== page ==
Plant Spotlight: Sweet Potato


Sweet potatoes are a great addition to an edible permaculture garden. They are easy to grow, and often become almost unstoppable in Perth gardens! There is a saying in permaculture circles that the “Answer is always Sweet Potato” because it is such a useful plant for a variety of reasons.

Sweet potatoes are perennial in climates that remain warm year-round, but they can serve as a highly productive annual in cooler areas. They benefit from rich soils, but will hold their own in gutless sand or even heavy clay. The only thing they really don’t tolerate is cold temperatures, when the soil drops below 10 degrees, but even then they can be grown in polytunnels successfully.

How to Grow Sweet Potatoes

Sweet potatoes will grow in full sun to part shade and even tolerate very shady areas quite well. Sweet potatoes grow easily from ‘slips’, a cutting of 10-15cm in length taken from the end of the vine. You can usually obtain cuttings easily from other gardeners in the community, especially in autumn when the plant is often so vigorous it needs regular pruning to keep it in check. Some people start slips from an actual sweet potato by placing it in some water to encourage them to grow. Slips are said to produce a better harvest than planting sweet potatoes themselves.

Sweet potato slips in jar on table
Sweet potato slips are often available from our abundance basket and keep well in water for several days

The obvious reason to plant sweet potato might be for the delicious tubers, but in fact the leaves and stems are also edible. They multiply easily by simply putting a new slip in the soil, and are both drought and flood tolerant, making them a functional edible ground cover. A living ground cover is so important in our hot climate to help shade roots of other plants growing nearby. It will also make a great trellising plant.

Sweet potato in hand with leaves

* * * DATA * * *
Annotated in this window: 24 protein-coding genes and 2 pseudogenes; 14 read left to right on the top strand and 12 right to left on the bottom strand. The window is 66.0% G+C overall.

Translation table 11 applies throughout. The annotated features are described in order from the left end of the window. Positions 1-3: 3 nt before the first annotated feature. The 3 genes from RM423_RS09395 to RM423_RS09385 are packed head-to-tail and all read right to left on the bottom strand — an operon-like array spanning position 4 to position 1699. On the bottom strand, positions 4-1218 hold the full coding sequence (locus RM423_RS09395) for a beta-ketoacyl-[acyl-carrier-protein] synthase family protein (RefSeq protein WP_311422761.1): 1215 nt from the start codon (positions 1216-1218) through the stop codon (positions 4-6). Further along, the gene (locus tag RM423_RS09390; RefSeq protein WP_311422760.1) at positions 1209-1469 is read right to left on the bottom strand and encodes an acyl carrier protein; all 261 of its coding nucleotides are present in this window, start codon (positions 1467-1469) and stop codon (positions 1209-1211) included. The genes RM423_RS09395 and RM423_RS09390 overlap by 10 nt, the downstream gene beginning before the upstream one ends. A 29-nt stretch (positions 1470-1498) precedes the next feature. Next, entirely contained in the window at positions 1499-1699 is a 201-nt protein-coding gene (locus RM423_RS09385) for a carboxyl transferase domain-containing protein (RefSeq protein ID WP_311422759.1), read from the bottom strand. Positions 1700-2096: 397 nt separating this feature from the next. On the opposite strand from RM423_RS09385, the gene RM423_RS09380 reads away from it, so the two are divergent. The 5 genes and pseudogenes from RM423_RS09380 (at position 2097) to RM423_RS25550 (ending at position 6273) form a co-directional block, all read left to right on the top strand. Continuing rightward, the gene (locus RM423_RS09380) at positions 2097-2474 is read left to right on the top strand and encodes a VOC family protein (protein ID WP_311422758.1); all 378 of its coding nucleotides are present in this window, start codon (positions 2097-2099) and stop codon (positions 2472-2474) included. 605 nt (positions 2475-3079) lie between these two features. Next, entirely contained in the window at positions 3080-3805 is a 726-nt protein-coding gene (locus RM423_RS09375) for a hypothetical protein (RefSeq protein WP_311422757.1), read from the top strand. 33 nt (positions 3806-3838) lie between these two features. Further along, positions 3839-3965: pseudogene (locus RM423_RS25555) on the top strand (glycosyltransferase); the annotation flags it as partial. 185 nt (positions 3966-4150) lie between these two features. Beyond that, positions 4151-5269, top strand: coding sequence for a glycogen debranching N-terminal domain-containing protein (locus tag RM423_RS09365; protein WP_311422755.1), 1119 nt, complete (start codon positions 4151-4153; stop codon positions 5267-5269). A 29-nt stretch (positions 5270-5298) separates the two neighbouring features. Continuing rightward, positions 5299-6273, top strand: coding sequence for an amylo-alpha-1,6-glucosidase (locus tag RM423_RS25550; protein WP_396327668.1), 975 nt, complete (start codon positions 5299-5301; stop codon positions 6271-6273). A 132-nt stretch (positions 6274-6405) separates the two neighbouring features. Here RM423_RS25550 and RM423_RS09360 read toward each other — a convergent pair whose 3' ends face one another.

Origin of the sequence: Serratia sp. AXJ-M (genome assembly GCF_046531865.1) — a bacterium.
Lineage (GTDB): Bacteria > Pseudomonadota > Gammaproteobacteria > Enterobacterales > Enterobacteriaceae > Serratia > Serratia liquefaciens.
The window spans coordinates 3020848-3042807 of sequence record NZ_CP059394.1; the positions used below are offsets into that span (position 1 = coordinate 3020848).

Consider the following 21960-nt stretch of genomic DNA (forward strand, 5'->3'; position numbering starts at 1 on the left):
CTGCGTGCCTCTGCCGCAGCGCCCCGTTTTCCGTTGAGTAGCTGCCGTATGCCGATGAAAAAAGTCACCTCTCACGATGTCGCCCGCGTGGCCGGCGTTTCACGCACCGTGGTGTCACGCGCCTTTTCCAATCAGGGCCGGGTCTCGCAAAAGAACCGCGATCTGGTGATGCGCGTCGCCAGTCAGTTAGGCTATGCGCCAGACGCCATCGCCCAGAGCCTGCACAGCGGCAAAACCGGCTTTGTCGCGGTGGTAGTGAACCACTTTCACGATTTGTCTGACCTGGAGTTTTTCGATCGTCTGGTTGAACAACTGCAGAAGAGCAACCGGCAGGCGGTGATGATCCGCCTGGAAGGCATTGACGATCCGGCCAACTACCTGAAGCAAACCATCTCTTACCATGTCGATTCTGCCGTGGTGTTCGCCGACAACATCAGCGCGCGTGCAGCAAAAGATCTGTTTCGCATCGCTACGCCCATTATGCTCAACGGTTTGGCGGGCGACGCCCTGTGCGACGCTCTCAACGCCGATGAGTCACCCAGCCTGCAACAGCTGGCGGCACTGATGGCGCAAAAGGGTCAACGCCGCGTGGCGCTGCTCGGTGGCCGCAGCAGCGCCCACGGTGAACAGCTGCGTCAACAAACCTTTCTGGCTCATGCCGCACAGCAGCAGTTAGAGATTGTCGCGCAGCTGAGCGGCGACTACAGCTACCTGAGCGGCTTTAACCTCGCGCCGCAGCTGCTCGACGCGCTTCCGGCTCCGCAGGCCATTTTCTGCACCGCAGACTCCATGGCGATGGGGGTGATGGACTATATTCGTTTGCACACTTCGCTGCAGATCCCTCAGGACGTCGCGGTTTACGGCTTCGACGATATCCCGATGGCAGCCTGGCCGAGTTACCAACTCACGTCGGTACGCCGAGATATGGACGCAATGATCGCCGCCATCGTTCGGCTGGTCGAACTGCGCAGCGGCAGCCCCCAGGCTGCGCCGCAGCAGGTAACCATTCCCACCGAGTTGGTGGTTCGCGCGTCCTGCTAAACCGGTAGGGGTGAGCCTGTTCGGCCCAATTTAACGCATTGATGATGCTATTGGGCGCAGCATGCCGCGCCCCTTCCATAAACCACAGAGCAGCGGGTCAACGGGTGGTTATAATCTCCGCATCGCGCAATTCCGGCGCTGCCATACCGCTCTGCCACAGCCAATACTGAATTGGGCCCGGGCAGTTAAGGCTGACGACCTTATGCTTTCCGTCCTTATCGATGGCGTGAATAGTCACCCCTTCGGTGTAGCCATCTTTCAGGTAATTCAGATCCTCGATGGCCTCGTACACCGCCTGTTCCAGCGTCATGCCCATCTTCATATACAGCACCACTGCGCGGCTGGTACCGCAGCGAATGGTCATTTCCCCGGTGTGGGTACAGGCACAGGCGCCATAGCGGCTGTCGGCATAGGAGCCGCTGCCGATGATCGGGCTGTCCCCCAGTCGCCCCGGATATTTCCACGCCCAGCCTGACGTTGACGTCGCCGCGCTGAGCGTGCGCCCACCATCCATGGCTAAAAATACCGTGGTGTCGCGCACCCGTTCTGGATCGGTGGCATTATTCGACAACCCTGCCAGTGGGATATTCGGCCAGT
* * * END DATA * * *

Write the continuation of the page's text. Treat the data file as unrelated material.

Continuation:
Sweet potatoes grow well as part of a Banana Tree Guild. As well as being a useful ground cover, they don’t compete with nutrients from the very hungry banana. They also help reduce root competition from other competitive plants like lemongrass or vetiver, which are also useful plants in the guild but ones you don’t want getting out of control.


Storing Sweet Potatoes

When cured correctly (about a week or two in a hot, humid place) sweet potato can last for months in storage. The curing process covers over nicks and cuts, protecting the sweet potatoes from spoilage. Dehydrated sweet potato chips taste amazing and also store well.

 Chopping sweet potato on board

Nutritional Value of Sweet Potatoes

A superbly versatile vegetable, they provide more nutrition than their plain potato cousins, while having the added benefit of being lower in starch.  They are packed with beta-carotene, more than just about any other veggie, including carrots. They are also a solid source of vitamin C and dietary fibre. Mineral-wise, sweet potatoes are good providers of manganese, crucial for healthy bones and absorbing calcium, and potassium. Their nutrient profile promotes a healthy heart, good digestion, a strong immune system, and enduring eyesight.


Sweet potato salad with dips
Sweet potato chips make a delicious meal or healthy snack

In addition to the common orange flesh variety, there are a range of colourful types of sweet potato, including yellow, white and purple.

Purple and white sweet potatoes


Did you know?

The sweet potato is actually more closely related to tomatoes and capsicums than potatoes. While it produces an edible tuber like the potato, the sweet potato is actually a swollen root as opposed to the potato which is a swollen underground stem.


We would love to know your tips for growing a great crop of sweet potatoes. Which varieties do you grow? How do you enjoy cooking and eating them? Please let us know in the comments below or tag us in your social posts #urbanrevolution.


  • Posted on by UR Team

    Hi Stephen, free cuttings are available in store. Sorry they cannot be posted.

  • Posted on by Stephen Stinson
    How much will the sweet potatoes cost with postage ??

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